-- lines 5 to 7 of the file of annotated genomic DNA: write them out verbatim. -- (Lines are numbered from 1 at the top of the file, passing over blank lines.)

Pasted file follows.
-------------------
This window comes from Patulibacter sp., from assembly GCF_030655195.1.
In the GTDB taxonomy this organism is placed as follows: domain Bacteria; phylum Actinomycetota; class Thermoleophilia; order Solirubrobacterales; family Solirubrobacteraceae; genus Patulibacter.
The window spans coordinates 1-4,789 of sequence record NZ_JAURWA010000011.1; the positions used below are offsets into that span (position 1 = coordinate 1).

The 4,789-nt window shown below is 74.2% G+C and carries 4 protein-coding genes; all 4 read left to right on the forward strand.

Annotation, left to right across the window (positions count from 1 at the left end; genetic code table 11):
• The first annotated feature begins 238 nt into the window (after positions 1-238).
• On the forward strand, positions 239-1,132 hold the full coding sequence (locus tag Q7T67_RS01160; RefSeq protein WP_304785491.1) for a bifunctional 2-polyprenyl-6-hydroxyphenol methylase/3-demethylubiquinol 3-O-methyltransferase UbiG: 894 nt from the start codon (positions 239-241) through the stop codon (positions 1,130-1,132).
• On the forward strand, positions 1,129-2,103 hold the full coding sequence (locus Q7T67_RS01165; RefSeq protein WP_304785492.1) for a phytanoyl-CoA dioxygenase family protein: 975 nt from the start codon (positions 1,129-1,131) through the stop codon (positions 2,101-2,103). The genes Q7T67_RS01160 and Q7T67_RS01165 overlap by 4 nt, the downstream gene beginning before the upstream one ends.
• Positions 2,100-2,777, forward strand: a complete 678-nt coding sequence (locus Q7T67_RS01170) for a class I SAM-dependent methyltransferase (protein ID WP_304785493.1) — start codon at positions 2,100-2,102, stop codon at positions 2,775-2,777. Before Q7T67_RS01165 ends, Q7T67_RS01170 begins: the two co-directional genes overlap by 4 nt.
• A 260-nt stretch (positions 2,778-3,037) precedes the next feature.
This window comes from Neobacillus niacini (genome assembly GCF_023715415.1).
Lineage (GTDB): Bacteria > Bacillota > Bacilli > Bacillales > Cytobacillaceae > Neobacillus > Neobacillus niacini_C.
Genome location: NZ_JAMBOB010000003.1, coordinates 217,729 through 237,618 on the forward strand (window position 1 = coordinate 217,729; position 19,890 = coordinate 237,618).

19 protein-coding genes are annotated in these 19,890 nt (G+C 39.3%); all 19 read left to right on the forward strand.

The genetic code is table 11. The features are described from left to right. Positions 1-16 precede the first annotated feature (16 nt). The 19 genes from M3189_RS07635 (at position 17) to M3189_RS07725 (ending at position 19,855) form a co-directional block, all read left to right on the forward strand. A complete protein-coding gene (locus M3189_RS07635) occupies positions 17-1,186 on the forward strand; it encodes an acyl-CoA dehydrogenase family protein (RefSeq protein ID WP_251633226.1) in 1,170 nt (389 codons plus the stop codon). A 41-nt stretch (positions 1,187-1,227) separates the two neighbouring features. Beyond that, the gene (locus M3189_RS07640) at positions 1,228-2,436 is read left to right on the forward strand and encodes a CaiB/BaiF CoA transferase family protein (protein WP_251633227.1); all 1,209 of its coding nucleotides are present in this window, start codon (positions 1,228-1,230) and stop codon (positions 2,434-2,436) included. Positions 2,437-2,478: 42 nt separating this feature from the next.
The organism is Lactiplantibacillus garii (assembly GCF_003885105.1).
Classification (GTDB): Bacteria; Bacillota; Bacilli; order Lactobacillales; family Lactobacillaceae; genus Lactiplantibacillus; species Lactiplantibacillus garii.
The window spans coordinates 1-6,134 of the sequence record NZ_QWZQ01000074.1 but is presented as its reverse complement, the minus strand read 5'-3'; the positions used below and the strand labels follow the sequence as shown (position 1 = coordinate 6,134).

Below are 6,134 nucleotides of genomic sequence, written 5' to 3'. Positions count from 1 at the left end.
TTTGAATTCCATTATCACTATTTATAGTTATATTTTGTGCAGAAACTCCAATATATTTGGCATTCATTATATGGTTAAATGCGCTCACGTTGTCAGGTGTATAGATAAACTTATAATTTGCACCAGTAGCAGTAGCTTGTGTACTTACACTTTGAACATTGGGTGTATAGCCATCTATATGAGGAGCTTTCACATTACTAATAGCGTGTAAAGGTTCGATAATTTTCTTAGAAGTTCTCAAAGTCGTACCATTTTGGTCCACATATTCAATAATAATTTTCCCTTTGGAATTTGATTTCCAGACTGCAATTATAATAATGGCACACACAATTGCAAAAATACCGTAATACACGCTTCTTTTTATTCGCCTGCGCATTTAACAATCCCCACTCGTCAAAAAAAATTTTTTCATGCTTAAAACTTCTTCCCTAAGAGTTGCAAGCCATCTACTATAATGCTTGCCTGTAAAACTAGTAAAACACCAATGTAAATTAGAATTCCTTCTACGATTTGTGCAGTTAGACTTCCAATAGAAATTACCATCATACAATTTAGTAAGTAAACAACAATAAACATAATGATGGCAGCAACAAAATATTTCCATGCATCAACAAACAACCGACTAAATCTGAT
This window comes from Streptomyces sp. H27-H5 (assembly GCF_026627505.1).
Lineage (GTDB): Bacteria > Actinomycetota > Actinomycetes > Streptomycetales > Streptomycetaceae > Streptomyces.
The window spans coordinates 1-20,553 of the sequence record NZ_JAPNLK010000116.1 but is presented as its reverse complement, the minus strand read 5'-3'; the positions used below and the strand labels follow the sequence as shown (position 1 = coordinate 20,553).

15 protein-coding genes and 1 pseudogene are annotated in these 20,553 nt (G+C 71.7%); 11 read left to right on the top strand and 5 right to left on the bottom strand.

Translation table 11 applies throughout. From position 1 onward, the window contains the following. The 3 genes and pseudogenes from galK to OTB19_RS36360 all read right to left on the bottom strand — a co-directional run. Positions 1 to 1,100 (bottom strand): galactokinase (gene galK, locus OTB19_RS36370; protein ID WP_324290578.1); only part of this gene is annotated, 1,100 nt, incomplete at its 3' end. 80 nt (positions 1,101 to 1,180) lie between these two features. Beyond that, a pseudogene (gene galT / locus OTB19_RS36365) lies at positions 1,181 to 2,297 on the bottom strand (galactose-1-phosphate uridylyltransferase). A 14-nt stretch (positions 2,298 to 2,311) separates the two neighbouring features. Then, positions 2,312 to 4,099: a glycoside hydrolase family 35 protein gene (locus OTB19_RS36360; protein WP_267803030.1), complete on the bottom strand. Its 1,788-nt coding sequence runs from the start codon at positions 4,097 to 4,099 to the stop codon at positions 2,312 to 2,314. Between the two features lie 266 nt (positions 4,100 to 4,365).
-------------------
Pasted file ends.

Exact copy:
Annotation, left to right across the window (positions count from 1 at the left end; genetic code table 11):
• The first annotated feature begins 238 nt into the window (after positions 1-238).
• On the forward strand, positions 239-1,132 hold the full coding sequence (locus tag Q7T67_RS01160; RefSeq protein WP_304785491.1) for a bifunctional 2-polyprenyl-6-hydroxyphenol methylase/3-demethylubiquinol 3-O-methyltransferase UbiG: 894 nt from the start codon (positions 239-241) through the stop codon (positions 1,130-1,132).